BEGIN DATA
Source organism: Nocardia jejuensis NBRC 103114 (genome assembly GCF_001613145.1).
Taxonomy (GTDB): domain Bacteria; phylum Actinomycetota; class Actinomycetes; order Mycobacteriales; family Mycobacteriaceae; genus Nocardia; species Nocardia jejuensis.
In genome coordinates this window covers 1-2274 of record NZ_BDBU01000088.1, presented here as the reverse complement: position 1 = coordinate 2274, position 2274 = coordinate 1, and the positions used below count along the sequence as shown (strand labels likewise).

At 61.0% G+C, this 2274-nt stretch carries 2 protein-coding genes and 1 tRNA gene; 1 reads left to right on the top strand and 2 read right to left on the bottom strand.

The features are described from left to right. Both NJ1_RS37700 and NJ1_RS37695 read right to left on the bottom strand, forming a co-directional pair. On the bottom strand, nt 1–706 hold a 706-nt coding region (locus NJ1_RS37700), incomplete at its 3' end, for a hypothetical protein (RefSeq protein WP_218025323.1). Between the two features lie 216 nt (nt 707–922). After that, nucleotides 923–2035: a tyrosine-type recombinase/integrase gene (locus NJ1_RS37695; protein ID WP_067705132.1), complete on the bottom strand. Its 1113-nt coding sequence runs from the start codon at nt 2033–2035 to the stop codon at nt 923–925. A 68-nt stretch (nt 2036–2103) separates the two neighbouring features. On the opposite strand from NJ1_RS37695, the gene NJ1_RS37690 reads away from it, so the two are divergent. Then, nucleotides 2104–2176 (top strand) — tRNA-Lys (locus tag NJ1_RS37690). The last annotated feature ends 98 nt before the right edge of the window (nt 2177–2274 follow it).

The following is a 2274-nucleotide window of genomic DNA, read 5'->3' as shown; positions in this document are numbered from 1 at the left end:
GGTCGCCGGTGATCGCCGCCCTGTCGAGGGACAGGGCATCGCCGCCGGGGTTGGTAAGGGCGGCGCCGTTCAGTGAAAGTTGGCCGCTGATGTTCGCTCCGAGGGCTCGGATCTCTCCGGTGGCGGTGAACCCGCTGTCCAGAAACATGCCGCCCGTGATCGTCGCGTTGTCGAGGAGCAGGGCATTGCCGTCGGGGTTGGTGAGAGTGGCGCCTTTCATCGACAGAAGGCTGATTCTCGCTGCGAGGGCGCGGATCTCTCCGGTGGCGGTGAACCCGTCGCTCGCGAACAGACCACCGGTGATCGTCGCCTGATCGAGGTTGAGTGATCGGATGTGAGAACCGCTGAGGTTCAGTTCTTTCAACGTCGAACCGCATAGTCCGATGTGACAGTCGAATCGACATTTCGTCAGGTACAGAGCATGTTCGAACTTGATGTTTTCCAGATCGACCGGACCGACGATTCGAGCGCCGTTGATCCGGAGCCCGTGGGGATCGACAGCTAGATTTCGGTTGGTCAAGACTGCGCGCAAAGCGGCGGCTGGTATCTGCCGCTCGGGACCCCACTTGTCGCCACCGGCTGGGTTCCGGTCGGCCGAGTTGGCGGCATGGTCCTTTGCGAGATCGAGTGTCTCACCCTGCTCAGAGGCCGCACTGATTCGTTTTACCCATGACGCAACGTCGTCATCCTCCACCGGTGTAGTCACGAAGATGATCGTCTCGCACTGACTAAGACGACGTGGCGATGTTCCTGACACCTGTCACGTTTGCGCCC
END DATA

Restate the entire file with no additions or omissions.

Source organism: Nocardia jejuensis NBRC 103114 (genome assembly GCF_001613145.1).
Taxonomy (GTDB): domain Bacteria; phylum Actinomycetota; class Actinomycetes; order Mycobacteriales; family Mycobacteriaceae; genus Nocardia; species Nocardia jejuensis.
In genome coordinates this window covers 1-2274 of record NZ_BDBU01000088.1, presented here as the reverse complement: position 1 = coordinate 2274, position 2274 = coordinate 1, and the positions used below count along the sequence as shown (strand labels likewise).

At 61.0% G+C, this 2274-nt stretch carries 2 protein-coding genes and 1 tRNA gene; 1 reads left to right on the top strand and 2 read right to left on the bottom strand.

The features are described from left to right. Both NJ1_RS37700 and NJ1_RS37695 read right to left on the bottom strand, forming a co-directional pair. On the bottom strand, nt 1–706 hold a 706-nt coding region (locus NJ1_RS37700), incomplete at its 3' end, for a hypothetical protein (RefSeq protein WP_218025323.1). Between the two features lie 216 nt (nt 707–922). After that, nucleotides 923–2035: a tyrosine-type recombinase/integrase gene (locus NJ1_RS37695; protein ID WP_067705132.1), complete on the bottom strand. Its 1113-nt coding sequence runs from the start codon at nt 2033–2035 to the stop codon at nt 923–925. A 68-nt stretch (nt 2036–2103) separates the two neighbouring features. On the opposite strand from NJ1_RS37695, the gene NJ1_RS37690 reads away from it, so the two are divergent. Then, nucleotides 2104–2176 (top strand) — tRNA-Lys (locus tag NJ1_RS37690). The last annotated feature ends 98 nt before the right edge of the window (nt 2177–2274 follow it).

The following is a 2274-nucleotide window of genomic DNA, read 5'->3' as shown; positions in this document are numbered from 1 at the left end:
GGTCGCCGGTGATCGCCGCCCTGTCGAGGGACAGGGCATCGCCGCCGGGGTTGGTAAGGGCGGCGCCGTTCAGTGAAAGTTGGCCGCTGATGTTCGCTCCGAGGGCTCGGATCTCTCCGGTGGCGGTGAACCCGCTGTCCAGAAACATGCCGCCCGTGATCGTCGCGTTGTCGAGGAGCAGGGCATTGCCGTCGGGGTTGGTGAGAGTGGCGCCTTTCATCGACAGAAGGCTGATTCTCGCTGCGAGGGCGCGGATCTCTCCGGTGGCGGTGAACCCGTCGCTCGCGAACAGACCACCGGTGATCGTCGCCTGATCGAGGTTGAGTGATCGGATGTGAGAACCGCTGAGGTTCAGTTCTTTCAACGTCGAACCGCATAGTCCGATGTGACAGTCGAATCGACATTTCGTCAGGTACAGAGCATGTTCGAACTTGATGTTTTCCAGATCGACCGGACCGACGATTCGAGCGCCGTTGATCCGGAGCCCGTGGGGATCGACAGCTAGATTTCGGTTGGTCAAGACTGCGCGCAAAGCGGCGGCTGGTATCTGCCGCTCGGGACCCCACTTGTCGCCACCGGCTGGGTTCCGGTCGGCCGAGTTGGCGGCATGGTCCTTTGCGAGATCGAGTGTCTCACCCTGCTCAGAGGCCGCACTGATTCGTTTTACCCATGACGCAACGTCGTCATCCTCCACCGGTGTAGTCACGAAGATGATCGTCTCGCACTGACTAAGACGACGTGGCGATGTTCCTGACACCTGTCACGTTTGCGCCC